Numéro
J. Phys. IV France
Volume 03, Numéro C7, Novembre 1993
The 3rd European Conference on Advanced Materials and Processes
Troisiéme Conférence Européenne sur les Matériaux et les Procédés Avancés
Page(s) C7-803 - C7-806
DOI http://dx.doi.org/10.1051/jp4:19937127
The 3rd European Conference on Advanced Materials and Processes
Troisiéme Conférence Européenne sur les Matériaux et les Procédés Avancés

J. Phys. IV France 03 (1993) C7-803-C7-806

DOI: 10.1051/jp4:19937127

Analyse de couches ou multicouches par SIMS : interprétation du profil aux interfaces

M. AUCOUTURIER1, Ch. GRATTEPAIN2, A. TROMSON-CARLI2, M. BARBÉ2, G. COHEN-SOLAL2, Y. MARFAING2, F. CHEVRIER2, H. LE GALL2 and D. IMHOFF2

1  depuis janvier 1993 au Laboratoire de Métallurgie Structurale, 91405 Orsay, France
2  CNRS, Laboratoires de Meudon-Bellevue, 1 place A. Briand, 92195 Meudon, France


Abstract
Secondary ion mass spectrometry (SIMS) is a well adapted analytical method for the chemical characterization of concentration profiles in layered or multilayered materials, particularly concerning the more or less abrupt interfaces bounding those layers. It is known that the fiability and accuracy of the interface characterization may be affected by methodological factors, which alter the depth resolution such as: macroscopical or microscopical initial roughness of the substrate and/or of the layers, ion-induced roughening, effects of differential sputtering of the various elements, transitory stage of the primary ion beam implantation, ion beam induced accelerated diffusion, balistic mixing or segregation; etc... This communication describes several examples of SIMS analysis performed on metal multilayers (Co/Cu) and on epitaxial semiconductor layers (CdTe/GaAs), focussing the interest on the particular analytical problems raised by the initial roughness and the ion induced roughening effect. The interpretation of the measured profiles, the influence of analytical parameters (such as the nature of the primary ion beam, sputtering conditions, detected ion species), and the limitations of profilometry roughness measurements, are discussed. Solutions are proposed in order to improve the depth resolution of interface characterization, including a tentative modelization of roughness effect.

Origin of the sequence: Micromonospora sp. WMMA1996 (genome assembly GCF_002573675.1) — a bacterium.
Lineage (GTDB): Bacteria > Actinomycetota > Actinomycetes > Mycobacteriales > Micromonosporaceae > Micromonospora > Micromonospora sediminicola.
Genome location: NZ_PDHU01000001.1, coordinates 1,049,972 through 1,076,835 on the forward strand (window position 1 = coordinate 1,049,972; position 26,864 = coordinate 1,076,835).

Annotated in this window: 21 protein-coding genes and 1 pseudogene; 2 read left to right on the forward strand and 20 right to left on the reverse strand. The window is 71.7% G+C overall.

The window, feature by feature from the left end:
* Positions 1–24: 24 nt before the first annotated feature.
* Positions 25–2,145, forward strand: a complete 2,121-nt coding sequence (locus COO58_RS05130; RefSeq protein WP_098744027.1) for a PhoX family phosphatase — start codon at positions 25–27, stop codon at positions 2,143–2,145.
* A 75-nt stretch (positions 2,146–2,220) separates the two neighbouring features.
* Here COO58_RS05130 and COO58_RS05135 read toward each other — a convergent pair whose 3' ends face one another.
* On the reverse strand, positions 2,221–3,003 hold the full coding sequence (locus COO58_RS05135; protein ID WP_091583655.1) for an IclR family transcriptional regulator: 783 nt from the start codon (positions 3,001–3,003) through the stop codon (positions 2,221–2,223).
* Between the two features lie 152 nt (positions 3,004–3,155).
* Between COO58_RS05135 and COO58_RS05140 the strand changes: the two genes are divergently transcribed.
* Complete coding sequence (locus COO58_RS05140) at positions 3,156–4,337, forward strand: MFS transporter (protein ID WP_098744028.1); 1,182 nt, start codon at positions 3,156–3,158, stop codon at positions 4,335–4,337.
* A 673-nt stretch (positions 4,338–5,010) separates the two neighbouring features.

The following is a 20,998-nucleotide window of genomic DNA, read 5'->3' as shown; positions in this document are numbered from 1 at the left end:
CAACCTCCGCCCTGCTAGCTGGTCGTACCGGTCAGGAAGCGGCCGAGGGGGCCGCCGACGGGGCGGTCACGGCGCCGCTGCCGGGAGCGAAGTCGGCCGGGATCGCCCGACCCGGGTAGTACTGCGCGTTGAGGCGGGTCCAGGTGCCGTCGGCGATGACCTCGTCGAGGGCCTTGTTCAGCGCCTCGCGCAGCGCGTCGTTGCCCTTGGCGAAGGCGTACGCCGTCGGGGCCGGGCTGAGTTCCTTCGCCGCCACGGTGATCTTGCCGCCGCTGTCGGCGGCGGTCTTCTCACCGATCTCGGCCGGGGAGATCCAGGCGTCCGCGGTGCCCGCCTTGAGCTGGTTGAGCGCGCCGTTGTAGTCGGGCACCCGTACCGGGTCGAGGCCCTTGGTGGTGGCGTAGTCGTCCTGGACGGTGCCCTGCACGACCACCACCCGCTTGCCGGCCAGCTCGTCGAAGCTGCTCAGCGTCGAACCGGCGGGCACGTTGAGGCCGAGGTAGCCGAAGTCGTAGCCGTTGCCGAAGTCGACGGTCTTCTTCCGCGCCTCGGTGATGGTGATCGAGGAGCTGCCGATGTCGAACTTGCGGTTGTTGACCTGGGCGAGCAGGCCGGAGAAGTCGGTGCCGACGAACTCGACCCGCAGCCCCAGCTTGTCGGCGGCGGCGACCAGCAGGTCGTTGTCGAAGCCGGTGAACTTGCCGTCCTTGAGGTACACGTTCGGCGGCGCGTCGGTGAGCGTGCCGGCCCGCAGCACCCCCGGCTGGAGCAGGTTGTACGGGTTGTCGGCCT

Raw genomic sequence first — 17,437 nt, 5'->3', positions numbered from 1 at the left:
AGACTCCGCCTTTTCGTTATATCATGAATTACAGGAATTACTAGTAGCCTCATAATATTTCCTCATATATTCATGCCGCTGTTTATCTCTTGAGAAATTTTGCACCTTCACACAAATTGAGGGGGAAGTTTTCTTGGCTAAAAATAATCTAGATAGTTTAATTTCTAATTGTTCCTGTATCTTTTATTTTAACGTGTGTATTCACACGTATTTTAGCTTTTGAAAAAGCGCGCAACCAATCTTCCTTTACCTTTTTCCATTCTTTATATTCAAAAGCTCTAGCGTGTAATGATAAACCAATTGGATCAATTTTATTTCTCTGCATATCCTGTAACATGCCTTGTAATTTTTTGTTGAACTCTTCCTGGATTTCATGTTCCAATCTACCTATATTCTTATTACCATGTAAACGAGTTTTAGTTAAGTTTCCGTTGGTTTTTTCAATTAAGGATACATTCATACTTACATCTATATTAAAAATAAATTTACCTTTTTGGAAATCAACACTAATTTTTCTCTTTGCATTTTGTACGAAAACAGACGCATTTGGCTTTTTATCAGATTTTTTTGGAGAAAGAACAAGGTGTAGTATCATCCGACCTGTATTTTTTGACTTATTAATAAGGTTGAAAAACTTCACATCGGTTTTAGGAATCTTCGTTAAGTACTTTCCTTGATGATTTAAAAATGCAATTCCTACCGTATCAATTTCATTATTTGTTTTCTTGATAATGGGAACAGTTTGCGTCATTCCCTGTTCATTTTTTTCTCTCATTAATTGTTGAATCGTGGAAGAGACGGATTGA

© EDP Sciences 1993